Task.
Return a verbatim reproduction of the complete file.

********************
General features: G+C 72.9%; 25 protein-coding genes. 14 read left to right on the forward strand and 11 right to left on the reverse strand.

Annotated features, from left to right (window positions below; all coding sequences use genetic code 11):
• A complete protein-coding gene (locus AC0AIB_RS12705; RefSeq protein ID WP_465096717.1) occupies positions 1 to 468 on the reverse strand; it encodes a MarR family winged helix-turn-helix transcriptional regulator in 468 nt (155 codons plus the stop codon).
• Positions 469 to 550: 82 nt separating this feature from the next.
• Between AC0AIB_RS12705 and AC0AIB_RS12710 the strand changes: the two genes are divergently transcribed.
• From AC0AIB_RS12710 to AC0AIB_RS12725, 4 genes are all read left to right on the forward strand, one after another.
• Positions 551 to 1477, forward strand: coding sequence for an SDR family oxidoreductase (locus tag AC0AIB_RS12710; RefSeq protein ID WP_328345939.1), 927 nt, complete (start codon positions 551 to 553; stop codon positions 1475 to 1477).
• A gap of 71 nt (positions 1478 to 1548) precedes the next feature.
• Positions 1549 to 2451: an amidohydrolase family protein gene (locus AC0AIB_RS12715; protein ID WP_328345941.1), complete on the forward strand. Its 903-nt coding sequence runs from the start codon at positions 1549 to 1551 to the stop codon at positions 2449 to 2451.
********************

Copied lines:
General features: G+C 72.9%; 25 protein-coding genes. 14 read left to right on the forward strand and 11 right to left on the reverse strand.

Annotated features, from left to right (window positions below; all coding sequences use genetic code 11):
• A complete protein-coding gene (locus AC0AIB_RS12705; RefSeq protein ID WP_465096717.1) occupies positions 1 to 468 on the reverse strand; it encodes a MarR family winged helix-turn-helix transcriptional regulator in 468 nt (155 codons plus the stop codon).
• Positions 469 to 550: 82 nt separating this feature from the next.
• Between AC0AIB_RS12705 and AC0AIB_RS12710 the strand changes: the two genes are divergently transcribed.
• From AC0AIB_RS12710 to AC0AIB_RS12725, 4 genes are all read left to right on the forward strand, one after another.
• Positions 551 to 1477, forward strand: coding sequence for an SDR family oxidoreductase (locus tag AC0AIB_RS12710; RefSeq protein ID WP_328345939.1), 927 nt, complete (start codon positions 551 to 553; stop codon positions 1475 to 1477).
• A gap of 71 nt (positions 1478 to 1548) precedes the next feature.
• Positions 1549 to 2451: an amidohydrolase family protein gene (locus AC0AIB_RS12715; protein ID WP_328345941.1), complete on the forward strand. Its 903-nt coding sequence runs from the start codon at positions 1549 to 1551 to the stop codon at positions 2449 to 2451.